Life — it isn't that funky, unless it's got that pop
On a Thursday, in the late morning, from inside his office, one of my editors asks me if Prince has died.
This is before the news had officially broke, though, and there were just initial reports coming in that there was police activity at Paisley Park and that there was a “death investigation” going on.
I told him no, I was pretty sure Prince as alive. But I became worried, and I headed to the internet to start checking news sources, manically refreshing pages for updated information on what was happening. It was all bringing to mind the events that played out when Michael Jackson passed away—those moments of not knowing, and not believing, before the official word is released.
TMZ reported, with other news sources going with the story, that Prince Rogers Nelson had died at the Paisley Park compound in Chanhassen. Once Pitchfork ran with it, it was time to face the facts—this was, apparently, true.
Growing up in the 1980s, some of the earliest musical memories I still have are of Prince—specifically “Pop Life” and “Raspberry Beret” from the Around The World in A Day album. My parents had the album on vinyl (it’s somewhere in my house right now, actually) and for some reason, we had those songs on 45 as well—and I played them all the time.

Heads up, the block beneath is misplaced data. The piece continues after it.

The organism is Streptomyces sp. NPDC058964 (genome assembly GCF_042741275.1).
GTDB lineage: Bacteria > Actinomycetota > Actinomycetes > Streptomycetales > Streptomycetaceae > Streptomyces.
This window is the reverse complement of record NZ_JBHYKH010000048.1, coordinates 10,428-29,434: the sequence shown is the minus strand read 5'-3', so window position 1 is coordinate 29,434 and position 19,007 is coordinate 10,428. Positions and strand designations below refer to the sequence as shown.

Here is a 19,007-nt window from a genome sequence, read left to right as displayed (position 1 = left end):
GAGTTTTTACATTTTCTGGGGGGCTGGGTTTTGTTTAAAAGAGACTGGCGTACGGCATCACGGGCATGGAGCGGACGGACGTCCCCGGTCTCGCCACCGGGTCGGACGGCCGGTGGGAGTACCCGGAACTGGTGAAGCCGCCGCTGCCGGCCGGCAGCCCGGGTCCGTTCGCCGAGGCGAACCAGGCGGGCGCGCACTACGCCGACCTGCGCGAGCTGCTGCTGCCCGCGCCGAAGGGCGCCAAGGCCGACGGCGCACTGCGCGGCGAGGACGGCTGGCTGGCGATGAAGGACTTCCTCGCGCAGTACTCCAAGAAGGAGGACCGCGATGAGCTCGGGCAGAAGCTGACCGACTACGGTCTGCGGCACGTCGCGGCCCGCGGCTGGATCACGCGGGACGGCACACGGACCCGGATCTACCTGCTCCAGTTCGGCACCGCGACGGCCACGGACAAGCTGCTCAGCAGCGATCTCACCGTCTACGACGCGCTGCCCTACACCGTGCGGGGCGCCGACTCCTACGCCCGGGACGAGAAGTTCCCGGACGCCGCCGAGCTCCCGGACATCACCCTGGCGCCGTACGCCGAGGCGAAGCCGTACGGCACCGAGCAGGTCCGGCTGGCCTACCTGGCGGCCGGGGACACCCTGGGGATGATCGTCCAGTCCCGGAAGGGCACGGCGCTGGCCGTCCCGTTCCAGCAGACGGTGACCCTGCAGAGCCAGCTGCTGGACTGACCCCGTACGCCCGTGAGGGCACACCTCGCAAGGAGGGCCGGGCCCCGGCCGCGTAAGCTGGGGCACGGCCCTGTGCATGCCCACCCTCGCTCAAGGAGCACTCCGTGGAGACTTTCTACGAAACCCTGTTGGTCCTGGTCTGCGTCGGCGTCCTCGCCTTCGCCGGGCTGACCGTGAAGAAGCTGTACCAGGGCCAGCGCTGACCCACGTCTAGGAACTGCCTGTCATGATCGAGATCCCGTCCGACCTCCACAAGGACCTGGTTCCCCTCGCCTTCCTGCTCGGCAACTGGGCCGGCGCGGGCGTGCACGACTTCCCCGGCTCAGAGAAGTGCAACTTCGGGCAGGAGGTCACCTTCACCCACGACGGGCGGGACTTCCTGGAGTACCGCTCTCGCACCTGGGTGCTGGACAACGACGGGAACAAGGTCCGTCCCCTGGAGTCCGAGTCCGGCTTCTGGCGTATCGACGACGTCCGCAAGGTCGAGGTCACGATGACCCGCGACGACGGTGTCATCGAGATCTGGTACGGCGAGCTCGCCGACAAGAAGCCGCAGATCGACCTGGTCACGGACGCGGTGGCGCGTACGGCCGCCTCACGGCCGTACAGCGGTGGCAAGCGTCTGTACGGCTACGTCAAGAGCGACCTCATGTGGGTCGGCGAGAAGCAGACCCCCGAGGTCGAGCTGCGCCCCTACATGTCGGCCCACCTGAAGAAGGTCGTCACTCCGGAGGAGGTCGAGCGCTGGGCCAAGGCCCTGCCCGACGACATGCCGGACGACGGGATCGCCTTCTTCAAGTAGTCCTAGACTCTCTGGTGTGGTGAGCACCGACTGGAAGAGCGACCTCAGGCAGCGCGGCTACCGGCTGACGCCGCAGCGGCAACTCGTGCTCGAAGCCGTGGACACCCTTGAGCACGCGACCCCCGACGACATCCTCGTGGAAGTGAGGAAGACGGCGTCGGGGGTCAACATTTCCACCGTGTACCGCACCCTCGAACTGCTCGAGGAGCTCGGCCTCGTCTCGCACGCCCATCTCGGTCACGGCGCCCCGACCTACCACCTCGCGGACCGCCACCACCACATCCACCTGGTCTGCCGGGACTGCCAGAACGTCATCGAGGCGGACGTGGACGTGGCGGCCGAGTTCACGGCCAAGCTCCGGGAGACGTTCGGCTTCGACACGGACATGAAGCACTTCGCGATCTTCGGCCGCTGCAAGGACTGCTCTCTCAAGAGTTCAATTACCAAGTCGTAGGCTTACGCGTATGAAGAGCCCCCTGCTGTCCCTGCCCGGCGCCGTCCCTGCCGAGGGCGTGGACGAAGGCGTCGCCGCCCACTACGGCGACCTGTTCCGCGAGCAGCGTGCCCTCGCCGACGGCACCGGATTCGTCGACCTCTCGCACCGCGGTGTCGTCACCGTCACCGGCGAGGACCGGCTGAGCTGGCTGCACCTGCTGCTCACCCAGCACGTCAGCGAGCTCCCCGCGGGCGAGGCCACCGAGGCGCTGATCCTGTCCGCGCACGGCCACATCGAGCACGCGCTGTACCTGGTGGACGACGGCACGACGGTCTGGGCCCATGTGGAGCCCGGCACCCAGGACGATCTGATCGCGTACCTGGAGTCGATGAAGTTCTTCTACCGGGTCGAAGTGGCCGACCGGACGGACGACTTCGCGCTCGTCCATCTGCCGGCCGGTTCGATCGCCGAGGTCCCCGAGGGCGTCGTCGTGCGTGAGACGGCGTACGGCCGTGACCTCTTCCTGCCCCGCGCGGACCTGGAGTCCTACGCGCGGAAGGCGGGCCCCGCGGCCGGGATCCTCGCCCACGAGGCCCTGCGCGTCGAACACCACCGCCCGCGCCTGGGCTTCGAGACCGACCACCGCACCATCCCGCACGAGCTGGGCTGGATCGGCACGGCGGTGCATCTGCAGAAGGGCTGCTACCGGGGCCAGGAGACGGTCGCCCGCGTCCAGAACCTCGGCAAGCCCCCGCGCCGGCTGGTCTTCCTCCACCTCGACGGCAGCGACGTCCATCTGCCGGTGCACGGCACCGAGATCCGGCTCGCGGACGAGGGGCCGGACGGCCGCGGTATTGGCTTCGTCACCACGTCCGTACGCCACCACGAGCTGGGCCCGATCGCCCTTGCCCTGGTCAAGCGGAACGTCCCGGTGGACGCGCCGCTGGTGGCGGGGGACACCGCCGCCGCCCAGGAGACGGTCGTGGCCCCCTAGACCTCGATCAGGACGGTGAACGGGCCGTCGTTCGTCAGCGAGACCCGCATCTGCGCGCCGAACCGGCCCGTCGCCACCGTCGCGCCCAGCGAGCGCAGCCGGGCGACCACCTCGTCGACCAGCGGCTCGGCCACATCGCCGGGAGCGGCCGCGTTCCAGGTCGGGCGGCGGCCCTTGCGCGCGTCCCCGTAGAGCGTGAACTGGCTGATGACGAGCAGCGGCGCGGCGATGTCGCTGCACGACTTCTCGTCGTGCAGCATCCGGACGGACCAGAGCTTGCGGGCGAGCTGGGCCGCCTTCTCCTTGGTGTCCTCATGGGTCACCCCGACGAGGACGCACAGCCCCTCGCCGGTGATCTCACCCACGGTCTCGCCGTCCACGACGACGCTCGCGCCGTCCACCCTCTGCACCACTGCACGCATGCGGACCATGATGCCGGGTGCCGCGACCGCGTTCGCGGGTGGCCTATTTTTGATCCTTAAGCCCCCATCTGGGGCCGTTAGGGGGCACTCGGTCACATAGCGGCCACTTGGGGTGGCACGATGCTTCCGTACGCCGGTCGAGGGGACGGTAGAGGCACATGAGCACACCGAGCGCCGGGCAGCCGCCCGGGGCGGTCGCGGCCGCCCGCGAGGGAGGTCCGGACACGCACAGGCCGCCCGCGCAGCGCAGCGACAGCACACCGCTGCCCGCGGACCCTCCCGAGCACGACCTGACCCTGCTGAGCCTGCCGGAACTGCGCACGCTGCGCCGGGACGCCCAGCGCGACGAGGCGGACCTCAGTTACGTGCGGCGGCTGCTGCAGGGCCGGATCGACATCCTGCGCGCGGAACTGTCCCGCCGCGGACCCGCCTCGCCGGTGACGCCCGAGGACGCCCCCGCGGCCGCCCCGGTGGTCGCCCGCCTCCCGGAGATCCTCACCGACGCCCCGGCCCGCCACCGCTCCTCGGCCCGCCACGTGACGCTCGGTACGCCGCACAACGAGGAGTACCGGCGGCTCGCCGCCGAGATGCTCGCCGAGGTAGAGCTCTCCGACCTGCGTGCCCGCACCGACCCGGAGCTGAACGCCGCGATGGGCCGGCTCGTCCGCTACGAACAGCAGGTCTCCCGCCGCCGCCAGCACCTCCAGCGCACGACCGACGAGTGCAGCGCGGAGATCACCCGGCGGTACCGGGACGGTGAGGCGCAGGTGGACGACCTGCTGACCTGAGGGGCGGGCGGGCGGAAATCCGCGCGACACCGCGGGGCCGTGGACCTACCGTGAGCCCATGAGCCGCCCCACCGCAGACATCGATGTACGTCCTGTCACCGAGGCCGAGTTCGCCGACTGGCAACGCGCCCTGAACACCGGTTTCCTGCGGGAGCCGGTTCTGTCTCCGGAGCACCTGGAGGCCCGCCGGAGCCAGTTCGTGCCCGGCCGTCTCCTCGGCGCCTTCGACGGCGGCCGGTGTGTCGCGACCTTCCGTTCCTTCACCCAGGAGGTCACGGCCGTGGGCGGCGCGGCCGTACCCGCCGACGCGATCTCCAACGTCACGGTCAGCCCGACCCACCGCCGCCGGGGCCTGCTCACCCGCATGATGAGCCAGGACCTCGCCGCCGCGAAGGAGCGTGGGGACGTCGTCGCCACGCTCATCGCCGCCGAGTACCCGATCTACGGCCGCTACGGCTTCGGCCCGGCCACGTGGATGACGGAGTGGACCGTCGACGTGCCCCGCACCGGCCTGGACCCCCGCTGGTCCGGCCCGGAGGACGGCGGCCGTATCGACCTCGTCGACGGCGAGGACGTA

Then came the soundtrack to the Jack Nicholson and Michael Keaton Batman movie—as a kid, I didn’t fully understand just how weird of a record that is. But man, it is a strange idea: a pseudo-concept album where all the songs are loosely connected to the movie, and in the liner notes, it’s indicated which character from the film is supposedly singing each one. The whole thing ends with the perplexing, yet wildly successful “Batdance,” which just splices up a bunch of audio clips from the movie, backed by an incredibly intense and ever changing funk rhythm.
In the 90s, Prince got weird. He wore assless pants and changed his name to a symbol. He wrote “slave” on his cheek in an effort to get out of his contract with Warner Brothers Records. He wrote songs like “Pussy Control” and released triple albums.
In the 2000s, Prince found religion. He said some questionably homophobic things in an interview. He was the subject of an unbelievable story about a basketball game with Eddie Murphy’s brother Charlie. He wrote a song for the Minnesota Vikings and referred to himself as the “purple Yoda from Minnesota.”
Prince did what very few artists can do—remain a relevant name through changing times.
And even through all his eccentricities, even with albums in his canon that were not well received, his overall legacy and his contributions to contemporary popular music remain intact, and looked upon with great reverence.
And I guess that’s what I appreciate most about him. I’m not the world’s biggest Prince fan, but I can recognize the timeless genius in what he left us with—the sorrow in songs like “Purple Rain,” “When Doves Cry,” or my favorite, “Sometimes It Snows in April”—or the bizarre, often off-putting, sensual tension that runs throughout a song like “Scandalous” from the Batman soundtrack.
Dearly beloved—we are gathered here today, to get through this thing called life.
Electric word—life. It means forever, and that’s a mighty long time.
But I’m here to tell you, there’s something else—
The after world.